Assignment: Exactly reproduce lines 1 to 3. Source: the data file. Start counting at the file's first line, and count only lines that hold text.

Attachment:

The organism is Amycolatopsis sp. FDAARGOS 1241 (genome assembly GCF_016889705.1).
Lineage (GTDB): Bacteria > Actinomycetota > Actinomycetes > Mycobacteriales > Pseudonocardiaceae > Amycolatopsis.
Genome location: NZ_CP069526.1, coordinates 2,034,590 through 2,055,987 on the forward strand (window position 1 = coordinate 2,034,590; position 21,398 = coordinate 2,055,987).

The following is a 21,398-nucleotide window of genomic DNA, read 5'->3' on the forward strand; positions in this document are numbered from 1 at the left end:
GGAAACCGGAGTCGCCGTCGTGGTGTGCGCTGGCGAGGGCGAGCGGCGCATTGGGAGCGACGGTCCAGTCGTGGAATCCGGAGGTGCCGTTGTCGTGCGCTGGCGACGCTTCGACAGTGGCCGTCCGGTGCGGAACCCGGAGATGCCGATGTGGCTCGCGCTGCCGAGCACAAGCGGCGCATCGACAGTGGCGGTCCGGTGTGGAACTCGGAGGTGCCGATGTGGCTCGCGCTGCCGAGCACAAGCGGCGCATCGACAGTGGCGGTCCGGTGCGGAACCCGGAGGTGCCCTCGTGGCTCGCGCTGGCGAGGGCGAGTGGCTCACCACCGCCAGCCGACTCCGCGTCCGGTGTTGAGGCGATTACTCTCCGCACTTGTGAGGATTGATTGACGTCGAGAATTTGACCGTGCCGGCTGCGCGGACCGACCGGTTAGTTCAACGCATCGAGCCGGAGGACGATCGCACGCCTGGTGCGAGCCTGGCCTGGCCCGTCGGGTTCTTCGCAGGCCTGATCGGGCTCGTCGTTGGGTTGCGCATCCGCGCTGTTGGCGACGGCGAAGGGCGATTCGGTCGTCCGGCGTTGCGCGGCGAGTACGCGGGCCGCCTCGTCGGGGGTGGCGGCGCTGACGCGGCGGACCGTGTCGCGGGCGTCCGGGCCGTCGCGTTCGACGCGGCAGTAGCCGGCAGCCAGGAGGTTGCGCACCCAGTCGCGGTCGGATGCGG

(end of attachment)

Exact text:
The organism is Amycolatopsis sp. FDAARGOS 1241 (genome assembly GCF_016889705.1).
Lineage (GTDB): Bacteria > Actinomycetota > Actinomycetes > Mycobacteriales > Pseudonocardiaceae > Amycolatopsis.
Genome location: NZ_CP069526.1, coordinates 2,034,590 through 2,055,987 on the forward strand (window position 1 = coordinate 2,034,590; position 21,398 = coordinate 2,055,987).